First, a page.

i wonder if you embellished your story. I know that there aren't many people whe can work TWO jobs and be able to have the hours to study also and get good grades. Plus, it seems that she has a few other problems like high priced medications. It looks like maybe she has a health problem which just makes things worse. This was for people to give their opinions on the loss of forty dollars, not for you to make it hard for others. I know that it will make it hard for me to make it losing that money. I get my pay every two weeks so that means I lose $80. Not for somebody who works at Denny's and has other low paying jobs because the economy has made it that way. My wife is disabled and has no disability and I have a four year old so all of you who have "quick fixes" like giving up our cable and internet, my phone depends on my internet to work and I'm not paying a high price for our service. And people like Tom seem to think that nothing ever changes so we can do whatever we did last year. It never ceases to amaze me how ignorant some people are and therefore end up being very callous. if or when the situation changes for some of these thoughtless people, then their tune will change also.

      December 21, 2011 at 4:34 pm | Report abuse |
    • bill

      Dan. I did not embelish. I joined them military for 4 years, I worked two jobs while in the military just to afford my car payment on a ford escort and the insurance. After I got out, the GI Bill covered some of the cost of school, but not all of it. I worked as a computer tech PLUS I worked a part time job waiting on tables PLUS I took online courses that I had to pay for out of pocket. It is ridiculous that MOST people can't work a little more or a little harder to get the things they WANT. Not the things they need, but the things they want. Cable television is something that can be given up. I agree that it's difficult to go without internet because some people rely on it for their jobs. If they don't rely on it for their jobs, a landline is cheaper than renting the internet service and running your VOIP solution.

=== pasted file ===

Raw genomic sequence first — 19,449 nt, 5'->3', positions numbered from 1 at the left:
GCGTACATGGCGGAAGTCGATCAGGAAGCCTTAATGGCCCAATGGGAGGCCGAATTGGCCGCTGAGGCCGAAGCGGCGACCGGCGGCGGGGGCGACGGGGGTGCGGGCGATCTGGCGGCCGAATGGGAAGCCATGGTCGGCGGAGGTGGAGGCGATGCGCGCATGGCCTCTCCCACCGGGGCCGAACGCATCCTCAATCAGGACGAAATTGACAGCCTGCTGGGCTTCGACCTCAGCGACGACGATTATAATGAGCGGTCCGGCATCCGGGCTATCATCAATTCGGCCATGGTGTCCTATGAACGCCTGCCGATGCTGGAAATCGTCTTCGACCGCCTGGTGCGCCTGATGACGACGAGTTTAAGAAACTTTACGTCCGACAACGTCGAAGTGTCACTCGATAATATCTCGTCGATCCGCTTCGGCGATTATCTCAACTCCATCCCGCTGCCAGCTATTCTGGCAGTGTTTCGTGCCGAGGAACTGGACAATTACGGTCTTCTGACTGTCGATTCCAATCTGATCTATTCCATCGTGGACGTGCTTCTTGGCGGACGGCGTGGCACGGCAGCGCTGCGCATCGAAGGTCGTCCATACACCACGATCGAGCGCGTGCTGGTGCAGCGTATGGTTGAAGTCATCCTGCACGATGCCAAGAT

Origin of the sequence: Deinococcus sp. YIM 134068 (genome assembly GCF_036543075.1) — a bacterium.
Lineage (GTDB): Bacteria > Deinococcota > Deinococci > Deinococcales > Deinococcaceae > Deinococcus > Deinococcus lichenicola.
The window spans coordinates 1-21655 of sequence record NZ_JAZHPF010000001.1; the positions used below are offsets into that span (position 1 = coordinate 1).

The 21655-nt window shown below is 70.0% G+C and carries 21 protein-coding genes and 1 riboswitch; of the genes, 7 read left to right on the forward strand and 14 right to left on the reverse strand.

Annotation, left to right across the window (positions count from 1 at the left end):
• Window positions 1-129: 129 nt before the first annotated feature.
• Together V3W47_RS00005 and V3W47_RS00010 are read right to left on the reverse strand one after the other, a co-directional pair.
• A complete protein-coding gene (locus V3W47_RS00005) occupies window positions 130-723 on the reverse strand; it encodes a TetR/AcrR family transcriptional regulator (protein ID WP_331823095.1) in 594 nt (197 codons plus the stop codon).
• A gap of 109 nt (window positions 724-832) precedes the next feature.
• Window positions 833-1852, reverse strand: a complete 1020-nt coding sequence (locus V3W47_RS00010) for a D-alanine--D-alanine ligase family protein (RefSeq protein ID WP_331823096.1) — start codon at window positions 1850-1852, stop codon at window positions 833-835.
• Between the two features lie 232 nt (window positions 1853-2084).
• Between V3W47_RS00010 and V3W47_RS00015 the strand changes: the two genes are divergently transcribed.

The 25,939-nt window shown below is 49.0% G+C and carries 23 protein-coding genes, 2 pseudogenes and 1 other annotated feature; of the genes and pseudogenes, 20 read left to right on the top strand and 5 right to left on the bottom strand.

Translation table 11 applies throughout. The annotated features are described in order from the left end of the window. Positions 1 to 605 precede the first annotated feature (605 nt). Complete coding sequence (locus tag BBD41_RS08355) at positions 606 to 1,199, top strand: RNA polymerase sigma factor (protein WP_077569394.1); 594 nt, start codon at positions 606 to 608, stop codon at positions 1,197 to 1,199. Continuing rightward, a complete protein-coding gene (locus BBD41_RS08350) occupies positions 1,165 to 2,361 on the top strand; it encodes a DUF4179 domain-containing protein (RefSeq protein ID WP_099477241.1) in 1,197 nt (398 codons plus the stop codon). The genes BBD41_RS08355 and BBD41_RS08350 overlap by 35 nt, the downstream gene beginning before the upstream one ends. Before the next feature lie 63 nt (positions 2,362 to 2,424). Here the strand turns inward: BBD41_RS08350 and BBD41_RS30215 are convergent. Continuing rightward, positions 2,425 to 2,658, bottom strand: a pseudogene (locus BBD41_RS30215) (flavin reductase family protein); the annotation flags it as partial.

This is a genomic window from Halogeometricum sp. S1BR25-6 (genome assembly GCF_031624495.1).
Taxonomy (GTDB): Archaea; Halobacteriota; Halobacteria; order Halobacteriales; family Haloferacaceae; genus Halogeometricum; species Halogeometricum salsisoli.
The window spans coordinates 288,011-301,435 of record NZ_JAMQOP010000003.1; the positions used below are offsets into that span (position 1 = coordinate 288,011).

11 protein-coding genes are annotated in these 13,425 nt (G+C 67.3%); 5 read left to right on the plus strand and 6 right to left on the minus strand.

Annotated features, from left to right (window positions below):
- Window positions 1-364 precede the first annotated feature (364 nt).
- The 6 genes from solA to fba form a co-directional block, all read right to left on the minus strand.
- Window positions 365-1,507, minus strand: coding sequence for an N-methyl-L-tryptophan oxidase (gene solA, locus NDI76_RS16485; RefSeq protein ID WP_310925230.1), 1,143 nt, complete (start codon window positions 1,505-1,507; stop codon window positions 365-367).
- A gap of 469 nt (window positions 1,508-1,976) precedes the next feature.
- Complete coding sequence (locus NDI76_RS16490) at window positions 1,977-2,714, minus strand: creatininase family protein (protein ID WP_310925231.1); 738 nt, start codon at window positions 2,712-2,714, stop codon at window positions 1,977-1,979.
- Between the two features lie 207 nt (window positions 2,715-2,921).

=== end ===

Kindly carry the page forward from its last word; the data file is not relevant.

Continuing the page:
December 22, 2011 at 10:53 am | Report abuse |
  6. Myles

    you know i think fewer people get paid bi-weekly than people who get weekly checks! so in reality its $20 a week (per paycheck) and since when did we expect our income taxes (aka loans from china) to pay for our social security!

    No one likes taxes but at least this one comes back to you directly! This game is sickning just political games... again. This is no way to create change!

    December 21, 2011 at 3:46 pm | Report abuse |
  7. tiredoftheright

    This whole situation is a mess and congress should be ashamed of themselves. People need this $40 a week or less in most cases just to get buy and I do not need someone I do not know to question how my money is spent. It is spent paycheck to paycheck a term unfamilar to republicans. Give us all the gift of full belly, or a tank of gas this coming year. For the republicans if you do not need the $40 a week donate it someone who does there is pleanty of poverty in Texas.

    December 21, 2011 at 3:46 pm | Report abuse |
  8. romney for president

    I am poor but tax money doesn't just go into a big paper shredder in Washington. (at least most of it doesn't). It is used to make this country better – everything from stronger military, to better traffic lights. We have taxes for a reason. $40 is not a lot even for someone in my miserable financial state.